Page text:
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(Re)Discovering Music: A Review of the Bose Quiet Comfort 15 Noise-canceling Headphones

Posted on the 07 March 2012 by Periscope @periscopepost

(Re)Discovering Music: A review of the Bose Quiet Comfort 15 noise-canceling headphones

On a recent trip to Jerusalem I arrived at 5.30 in the morning to find the pre-booked cab annoyingly absent. After queueing to get a cab, I landed on possibly the one person in Israel who apparently enjoys the sound of taxi dispatch cackle blaring at full volume and interspersed with what sounded like local folk songs.  As if to even further enhance the discomfort, the driver had an suspiciously selective command of the English language; it extended to an understanding of where I wanted to go but not to repeated and gesticulation-assisted requests to put the volume of the dispatch babble down.

It was, therefore, the perfect opportunity to test my newly purchased Bose Quiet Comfort 15, headphones. And when I tell you that it opened up a whole new world I’m only mildly exaggerating.

Before sharing this novel experience I should mention, for the record, that nobody has ever accused me of having even the mildest clue about music. Indeed I know people who would pay good money to make me stop singing along. To anything. Ever. Even in church with choir and congregation to hide behind. If I tell you that my iPod includes everything from Eminem to Vasco Rossi to David Guetta, perhaps you’ll understand just how incoherent are my music tastes. I’m not ashamed to admit that “To Thee My Country” is even in there, not to mention a nostalgic inclusion of the theme song from Ski Sunday (don’t ask, it’s a childhood thing).

Back to the Quiet Comforts. As soon as you put those headphones on you enter a cocoon. Turn on the music and the noise canceling switch and the door to the cocoon glides blissfully closed. In an instant you switch from harried traveler to a legend in your own lunch-break, with your very own Shaft-style hero band following you wherever you go.

The driver looks confused as I sit back, looking peacefully out of the window, and grin serenely. His plot to discombobulate me (I’ve always wanted to use that word) falls down.

I guess there are a few elements that combine to make the experience of using these headphones  such a pleasure. First, the noise cancellation feature effectively blocks off outside sounds ranging from taxi dispatcher to lousy radio. Second, the music you’re listening to takes on a whole new level of clarity – at least new to amateurs like me. Every note is crystal clear, every word of the lyrics is perfectly discernible (for better or for worse). Tinny becomes a thing of the past. Third, there’s the comfort. The full ear covering padded headphones of the Quiet Comfort 15 adds to the cocoon effect and seems reassuringly to tell the listener, “everything’s going to be just fine, and by the way, you’re now officially cooler than the too-cool-for-school cab driver yammering away on the phone again and chewing gum.” Finally, notwithstanding the high quality technology, the Quiet Comfort 15 headphones offer that most necessary of travel accessory traits – robustness. They come in a solid yet sleek travel pack with room for spare headphone plugs and a few batteries. The  headphones themselves have so far proved resilient, surviving even the heavy handed prodding and poking of security personnel at Tel-Aviv airport – and anyone whose lived through that harrowing experience will confirm that that’s no small feat.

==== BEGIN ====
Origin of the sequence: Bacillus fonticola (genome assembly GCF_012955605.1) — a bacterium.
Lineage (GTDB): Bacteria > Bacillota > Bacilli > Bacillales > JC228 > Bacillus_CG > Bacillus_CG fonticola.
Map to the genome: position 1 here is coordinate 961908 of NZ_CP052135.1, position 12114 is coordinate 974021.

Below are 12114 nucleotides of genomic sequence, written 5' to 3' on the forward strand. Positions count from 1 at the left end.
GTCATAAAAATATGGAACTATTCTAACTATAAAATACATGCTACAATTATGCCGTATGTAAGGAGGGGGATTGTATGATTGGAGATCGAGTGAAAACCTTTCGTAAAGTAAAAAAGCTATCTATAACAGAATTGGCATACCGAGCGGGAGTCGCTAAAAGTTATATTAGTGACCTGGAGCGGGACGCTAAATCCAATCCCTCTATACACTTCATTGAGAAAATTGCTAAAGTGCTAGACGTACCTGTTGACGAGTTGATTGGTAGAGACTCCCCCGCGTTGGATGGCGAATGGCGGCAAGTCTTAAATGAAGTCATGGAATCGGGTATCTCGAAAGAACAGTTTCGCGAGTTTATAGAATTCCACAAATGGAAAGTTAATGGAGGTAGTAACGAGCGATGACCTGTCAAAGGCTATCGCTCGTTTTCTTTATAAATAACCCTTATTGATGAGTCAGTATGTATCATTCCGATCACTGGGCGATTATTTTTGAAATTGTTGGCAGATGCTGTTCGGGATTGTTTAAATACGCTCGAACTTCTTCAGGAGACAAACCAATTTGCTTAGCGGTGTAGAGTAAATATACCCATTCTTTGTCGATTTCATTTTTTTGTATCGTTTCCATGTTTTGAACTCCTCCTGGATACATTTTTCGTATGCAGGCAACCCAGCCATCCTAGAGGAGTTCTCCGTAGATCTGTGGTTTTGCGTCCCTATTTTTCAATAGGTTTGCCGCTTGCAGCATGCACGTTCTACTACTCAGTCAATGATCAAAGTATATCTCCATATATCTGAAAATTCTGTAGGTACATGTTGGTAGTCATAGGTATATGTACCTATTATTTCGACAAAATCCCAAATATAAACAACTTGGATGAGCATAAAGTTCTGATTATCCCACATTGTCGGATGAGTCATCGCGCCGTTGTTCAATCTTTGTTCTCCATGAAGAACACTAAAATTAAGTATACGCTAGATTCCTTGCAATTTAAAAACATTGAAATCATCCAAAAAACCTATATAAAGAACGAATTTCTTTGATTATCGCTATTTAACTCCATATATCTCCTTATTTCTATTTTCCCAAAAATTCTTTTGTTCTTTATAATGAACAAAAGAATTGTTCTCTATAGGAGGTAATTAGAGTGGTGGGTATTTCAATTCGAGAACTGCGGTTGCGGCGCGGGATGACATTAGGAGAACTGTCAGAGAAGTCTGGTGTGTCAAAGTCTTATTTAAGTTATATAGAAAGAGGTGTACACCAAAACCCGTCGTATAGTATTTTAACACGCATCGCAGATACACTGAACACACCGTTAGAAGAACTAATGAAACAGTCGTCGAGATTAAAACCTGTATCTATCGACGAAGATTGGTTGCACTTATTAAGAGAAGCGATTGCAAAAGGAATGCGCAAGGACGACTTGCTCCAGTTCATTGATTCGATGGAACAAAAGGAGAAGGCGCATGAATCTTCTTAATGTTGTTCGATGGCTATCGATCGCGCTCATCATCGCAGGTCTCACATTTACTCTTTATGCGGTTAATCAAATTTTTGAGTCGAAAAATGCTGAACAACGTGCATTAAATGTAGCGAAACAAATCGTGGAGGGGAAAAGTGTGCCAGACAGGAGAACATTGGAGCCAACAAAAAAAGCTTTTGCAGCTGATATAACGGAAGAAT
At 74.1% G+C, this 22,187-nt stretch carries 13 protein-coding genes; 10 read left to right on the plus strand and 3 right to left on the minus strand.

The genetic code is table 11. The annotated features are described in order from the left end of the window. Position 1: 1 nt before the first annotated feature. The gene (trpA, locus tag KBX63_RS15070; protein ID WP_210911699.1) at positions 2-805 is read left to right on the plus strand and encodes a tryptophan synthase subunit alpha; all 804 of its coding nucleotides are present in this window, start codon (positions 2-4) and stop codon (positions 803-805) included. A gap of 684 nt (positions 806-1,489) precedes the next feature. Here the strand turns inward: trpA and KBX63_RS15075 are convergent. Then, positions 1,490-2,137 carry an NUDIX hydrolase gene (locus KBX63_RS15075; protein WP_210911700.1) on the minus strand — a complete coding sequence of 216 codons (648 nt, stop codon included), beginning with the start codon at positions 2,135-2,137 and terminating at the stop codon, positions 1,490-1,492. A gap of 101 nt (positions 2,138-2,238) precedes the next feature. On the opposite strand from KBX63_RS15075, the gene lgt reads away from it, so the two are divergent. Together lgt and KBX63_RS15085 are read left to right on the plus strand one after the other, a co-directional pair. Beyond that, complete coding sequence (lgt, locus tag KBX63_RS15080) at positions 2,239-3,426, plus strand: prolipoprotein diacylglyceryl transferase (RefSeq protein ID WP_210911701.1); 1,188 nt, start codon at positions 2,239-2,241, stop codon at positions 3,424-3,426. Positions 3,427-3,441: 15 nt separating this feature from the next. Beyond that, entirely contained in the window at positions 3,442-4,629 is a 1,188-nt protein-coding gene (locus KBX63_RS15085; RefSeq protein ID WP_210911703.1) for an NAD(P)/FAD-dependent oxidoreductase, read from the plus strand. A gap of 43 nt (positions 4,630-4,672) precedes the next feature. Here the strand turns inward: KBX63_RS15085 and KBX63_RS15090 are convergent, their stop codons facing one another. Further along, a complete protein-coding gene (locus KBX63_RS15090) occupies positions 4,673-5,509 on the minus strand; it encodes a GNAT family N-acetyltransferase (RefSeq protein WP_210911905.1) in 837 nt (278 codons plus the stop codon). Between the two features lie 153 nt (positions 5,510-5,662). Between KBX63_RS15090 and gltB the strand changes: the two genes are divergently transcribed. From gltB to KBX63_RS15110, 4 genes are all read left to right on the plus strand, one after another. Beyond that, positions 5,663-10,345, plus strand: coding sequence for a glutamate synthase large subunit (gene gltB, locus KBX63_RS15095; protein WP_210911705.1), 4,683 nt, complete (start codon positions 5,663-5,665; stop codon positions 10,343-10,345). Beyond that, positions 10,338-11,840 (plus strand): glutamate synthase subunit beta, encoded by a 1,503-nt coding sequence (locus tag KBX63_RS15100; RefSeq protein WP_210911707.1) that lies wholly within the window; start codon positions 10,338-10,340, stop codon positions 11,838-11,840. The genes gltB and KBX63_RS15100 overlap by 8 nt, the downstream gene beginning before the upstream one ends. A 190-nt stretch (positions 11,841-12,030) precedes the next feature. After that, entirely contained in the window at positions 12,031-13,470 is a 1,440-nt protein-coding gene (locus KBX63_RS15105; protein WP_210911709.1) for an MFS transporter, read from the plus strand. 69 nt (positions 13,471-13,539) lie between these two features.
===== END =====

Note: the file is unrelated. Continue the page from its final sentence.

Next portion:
I haven’t compared the the Quiet Comforts with other brands but most professional reviews I read before buying agreed that the sound quality is comparable to that of other market leaders – even the painfully fashionable Beats – but that the noise canceling function on the Bose was far superior.

On the very limited negative side of the ledger, the primary drawbacks are the battery operation and the spare plugs. The non-rechargeable batteries that are necessary both to activate the noise canceling function and to listen to music mean that you have to carry around AAA batteries to avoid the risk of getting caught short mid-journey. Also, one of the spare headphone plugs promises the prospect of dispensing with those crappy airline headphones by being designed for airplane socket use, only to disappointingly let the listener down by not working with British Airways sockets. Although the price, at £273, is clearly high, it is counterbalanced by the excellence of the product and the hugely enhanced travel experience it creates. Plus, you know from the outset that you’re buying a luxury extravagance so you sort of expect to pay a lot of money. On balance, the advantages far outweigh the drawbacks.

As I sat in the back seat of that madly careening taxi, I felt like I was living in a bubble, a bubble I didn’t ever want to leave. I felt a whole new empathy with grumpy, headphone-encased teenagers. The clarity of sound was astounding. And who knows, at this rate I may even muster up the courage to sing along again next time I hear a song that I like – but don’t tell any of my friends that or there’ll be a mad rush for the doors and a boycott of an otherwise flawless product.

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